China is Doing Exactly What the United States Should be Doing - Looking Ahead

After boosting its economy with an $585 billion (2 trillion yuan) stimulus package, China is doing exactly what the United States should be doing - turning its attention toward inflation and excess lending.

The People's Bank of China (BOC) yesterday (Thursday) raised the interest rate on its three-month bills for the first time since Aug. 13. The central bank sold $8.8 billion (60 billion yuan) of three-month bills at a yield of 1.3684%. That's up from 1.3280% last week.

Also, the BOC this week drained a net $20.1 billion (137 billion yuan) from the money market through its open-market operations - its largest weekly fund withdrawal in nearly three months.

The BOC on Wednesday telegraphed the move by saying in a statement that its main goals for the New Year would be "to support steady economic growth and stabilize prices and effectively manage inflation expectations."

Analysts say the central bank's recent comments on price stability and its open-market actions are a strong indication that the central government is looking to head off long-term inflationary pressures and soak up excess liquidity.

China's consumer price index (CPI) rose for the first time in 10 months in November, increasing 0.6%. Standard Chartered Bank said in a recent note that it expects China's CPI to rise 3.5% in 2010.

However, Beijing is also seeking to curb lending and prevent asset bubbles - particularly in its red-hot real estate sector - from growing out of control.

Lending, which was spurred by the nation's massive stimulus, soared out of control as the nation rebounded from the world's strident economic downturn, particularly in the first six months of 2009. China's banks lent out about $1.08 trillion (7.37 trillion yuan) in the first half of last year, nearly double the total loans extended throughout all of 2008.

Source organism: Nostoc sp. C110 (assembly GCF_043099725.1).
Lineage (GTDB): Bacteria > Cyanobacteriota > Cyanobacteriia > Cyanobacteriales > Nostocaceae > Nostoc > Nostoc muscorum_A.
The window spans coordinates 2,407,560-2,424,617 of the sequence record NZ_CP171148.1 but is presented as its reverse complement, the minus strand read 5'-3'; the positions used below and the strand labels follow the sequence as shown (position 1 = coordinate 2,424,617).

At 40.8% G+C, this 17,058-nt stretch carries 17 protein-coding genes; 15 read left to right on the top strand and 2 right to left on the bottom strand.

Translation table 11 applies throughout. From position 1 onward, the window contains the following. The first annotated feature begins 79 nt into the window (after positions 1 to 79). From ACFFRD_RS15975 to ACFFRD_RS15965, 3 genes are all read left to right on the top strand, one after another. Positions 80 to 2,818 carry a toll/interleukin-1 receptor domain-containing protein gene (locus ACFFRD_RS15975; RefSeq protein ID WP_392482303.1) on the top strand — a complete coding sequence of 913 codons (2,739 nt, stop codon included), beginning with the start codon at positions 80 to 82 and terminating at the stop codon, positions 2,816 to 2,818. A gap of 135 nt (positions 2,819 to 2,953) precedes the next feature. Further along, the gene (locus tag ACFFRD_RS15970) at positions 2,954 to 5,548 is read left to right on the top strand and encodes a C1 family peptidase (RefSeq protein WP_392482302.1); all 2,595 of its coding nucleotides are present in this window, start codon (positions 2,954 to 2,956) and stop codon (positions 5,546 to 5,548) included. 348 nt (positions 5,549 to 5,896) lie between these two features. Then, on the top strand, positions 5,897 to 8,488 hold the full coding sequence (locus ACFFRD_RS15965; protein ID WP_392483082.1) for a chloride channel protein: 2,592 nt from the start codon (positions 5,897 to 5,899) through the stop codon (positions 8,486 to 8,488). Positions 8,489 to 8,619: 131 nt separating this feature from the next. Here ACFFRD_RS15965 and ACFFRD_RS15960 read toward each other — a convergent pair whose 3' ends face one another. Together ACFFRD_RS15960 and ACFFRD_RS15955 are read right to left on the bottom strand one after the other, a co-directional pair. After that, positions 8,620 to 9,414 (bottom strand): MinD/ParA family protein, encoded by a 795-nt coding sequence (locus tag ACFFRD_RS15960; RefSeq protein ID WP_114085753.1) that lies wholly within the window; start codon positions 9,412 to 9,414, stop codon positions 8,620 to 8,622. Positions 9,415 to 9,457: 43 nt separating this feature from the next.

That surge in lending resulted in a huge increase in public and private investment, retail sales, and infrastructure development, but it also increased inflation expectations and stoked fears that over-investment would result in bubbles.

For example, housing prices in 70 major cities jumped 5.4% in November, the fastest pace in 16 months. Housing starts rose a staggering 194%. And while some of those increases have to do with a growing market for real estate, many analysts believe investor speculation is what's really driving prices higher.

"When you sit down with a table of businessmen, the story is usually how they got lucky from a piece of land," Andy Xie, an independent economist who once worked in Hong Kong as Morgan Stanley's (NYSE: MS) top Asia analyst, told BusinessWeek. "No one talks about their factories making money these days."

The problem is that if the real estate bubble bursts, the fast-paced growth the economy has enjoyed would grind to a halt. And that's precisely the kind of catastrophe the central bank wants to prevent.

"Credit policy is the key to curb the rising property prices, as it would have a direct impact on transaction volumes," Su Xuejing, an analyst with Changjiang Securities, told Xinhua. "We anticipate more policy tightening in the future like increasing the down payment and mortgage rates for second-home buyers."